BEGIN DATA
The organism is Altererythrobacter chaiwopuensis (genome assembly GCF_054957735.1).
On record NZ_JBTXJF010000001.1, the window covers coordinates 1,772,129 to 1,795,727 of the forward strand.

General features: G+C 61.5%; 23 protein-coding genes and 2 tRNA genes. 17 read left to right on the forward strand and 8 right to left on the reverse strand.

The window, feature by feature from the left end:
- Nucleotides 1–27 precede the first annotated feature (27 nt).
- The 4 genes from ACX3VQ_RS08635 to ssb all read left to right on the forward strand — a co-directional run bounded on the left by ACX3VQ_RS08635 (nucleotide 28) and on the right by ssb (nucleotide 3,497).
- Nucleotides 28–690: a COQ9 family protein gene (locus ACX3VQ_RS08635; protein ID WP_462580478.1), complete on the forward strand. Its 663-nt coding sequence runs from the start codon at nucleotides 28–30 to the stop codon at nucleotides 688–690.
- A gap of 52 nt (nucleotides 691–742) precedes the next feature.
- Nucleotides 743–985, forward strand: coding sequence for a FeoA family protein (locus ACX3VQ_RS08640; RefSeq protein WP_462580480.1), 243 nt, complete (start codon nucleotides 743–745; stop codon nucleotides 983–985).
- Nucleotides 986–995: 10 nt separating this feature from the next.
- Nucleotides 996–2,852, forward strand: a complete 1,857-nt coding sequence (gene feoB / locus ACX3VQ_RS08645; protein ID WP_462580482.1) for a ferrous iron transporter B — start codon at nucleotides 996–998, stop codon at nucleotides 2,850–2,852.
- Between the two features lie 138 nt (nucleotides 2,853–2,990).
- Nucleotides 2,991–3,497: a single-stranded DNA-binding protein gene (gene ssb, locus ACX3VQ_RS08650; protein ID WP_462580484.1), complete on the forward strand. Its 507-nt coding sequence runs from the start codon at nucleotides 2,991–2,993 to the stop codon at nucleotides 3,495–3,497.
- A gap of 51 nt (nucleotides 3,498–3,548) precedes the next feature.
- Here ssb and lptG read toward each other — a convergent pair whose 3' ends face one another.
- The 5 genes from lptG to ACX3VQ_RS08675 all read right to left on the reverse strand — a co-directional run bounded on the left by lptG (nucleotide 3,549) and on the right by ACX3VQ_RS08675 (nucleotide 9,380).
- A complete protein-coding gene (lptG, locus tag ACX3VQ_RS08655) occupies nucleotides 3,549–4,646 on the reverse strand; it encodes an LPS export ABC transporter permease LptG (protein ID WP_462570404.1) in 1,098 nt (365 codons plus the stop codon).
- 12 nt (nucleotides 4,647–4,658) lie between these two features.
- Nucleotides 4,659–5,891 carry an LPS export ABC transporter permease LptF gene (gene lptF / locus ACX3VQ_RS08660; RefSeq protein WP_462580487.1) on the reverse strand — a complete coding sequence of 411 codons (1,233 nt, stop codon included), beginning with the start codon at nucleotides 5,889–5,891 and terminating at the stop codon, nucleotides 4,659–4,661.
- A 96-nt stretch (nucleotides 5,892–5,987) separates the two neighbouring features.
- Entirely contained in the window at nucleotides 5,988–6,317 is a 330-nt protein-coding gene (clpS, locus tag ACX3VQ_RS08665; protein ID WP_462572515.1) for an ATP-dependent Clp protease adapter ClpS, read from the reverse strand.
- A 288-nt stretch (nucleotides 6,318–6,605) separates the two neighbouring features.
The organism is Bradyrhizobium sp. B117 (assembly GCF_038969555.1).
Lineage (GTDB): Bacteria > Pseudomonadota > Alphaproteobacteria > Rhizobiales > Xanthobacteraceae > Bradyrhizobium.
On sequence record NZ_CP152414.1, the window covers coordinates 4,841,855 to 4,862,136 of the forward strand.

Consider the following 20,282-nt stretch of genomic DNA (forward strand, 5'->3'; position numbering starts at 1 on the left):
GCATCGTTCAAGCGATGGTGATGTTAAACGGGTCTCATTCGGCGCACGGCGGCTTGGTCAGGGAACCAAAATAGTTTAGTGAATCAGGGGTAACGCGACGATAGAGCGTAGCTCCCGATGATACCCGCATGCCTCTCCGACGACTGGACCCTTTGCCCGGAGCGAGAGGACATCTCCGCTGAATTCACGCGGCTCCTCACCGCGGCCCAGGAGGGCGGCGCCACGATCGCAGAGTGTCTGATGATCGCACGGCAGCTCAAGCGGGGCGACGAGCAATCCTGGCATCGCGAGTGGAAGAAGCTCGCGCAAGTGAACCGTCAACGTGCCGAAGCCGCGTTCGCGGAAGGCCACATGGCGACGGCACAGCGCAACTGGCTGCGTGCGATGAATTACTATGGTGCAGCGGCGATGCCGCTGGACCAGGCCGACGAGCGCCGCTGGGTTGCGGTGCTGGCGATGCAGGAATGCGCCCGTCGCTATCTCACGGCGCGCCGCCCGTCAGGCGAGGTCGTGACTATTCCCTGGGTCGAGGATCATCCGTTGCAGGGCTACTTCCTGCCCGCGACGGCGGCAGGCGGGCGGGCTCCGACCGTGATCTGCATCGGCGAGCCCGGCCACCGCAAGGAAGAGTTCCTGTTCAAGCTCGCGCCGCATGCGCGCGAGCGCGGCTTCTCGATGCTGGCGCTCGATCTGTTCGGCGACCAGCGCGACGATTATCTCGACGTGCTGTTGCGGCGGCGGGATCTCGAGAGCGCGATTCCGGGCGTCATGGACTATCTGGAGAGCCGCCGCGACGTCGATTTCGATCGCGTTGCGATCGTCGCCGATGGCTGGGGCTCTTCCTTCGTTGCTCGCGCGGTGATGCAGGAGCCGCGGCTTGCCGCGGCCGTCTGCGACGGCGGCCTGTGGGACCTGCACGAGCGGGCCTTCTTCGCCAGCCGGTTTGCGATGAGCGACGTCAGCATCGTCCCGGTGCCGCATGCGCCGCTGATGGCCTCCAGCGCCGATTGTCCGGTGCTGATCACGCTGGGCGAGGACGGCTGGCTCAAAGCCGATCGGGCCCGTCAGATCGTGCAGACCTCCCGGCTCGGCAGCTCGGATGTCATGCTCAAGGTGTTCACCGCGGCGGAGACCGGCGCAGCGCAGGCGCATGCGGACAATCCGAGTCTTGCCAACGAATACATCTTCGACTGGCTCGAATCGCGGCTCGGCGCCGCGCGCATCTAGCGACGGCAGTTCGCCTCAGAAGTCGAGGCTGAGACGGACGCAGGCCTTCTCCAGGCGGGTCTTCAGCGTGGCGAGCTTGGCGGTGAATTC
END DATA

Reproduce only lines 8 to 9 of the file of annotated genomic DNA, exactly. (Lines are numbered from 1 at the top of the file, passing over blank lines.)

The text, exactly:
- A gap of 52 nt (nucleotides 691–742) precedes the next feature.
- Nucleotides 743–985, forward strand: coding sequence for a FeoA family protein (locus ACX3VQ_RS08640; RefSeq protein WP_462580480.1), 243 nt, complete (start codon nucleotides 743–745; stop codon nucleotides 983–985).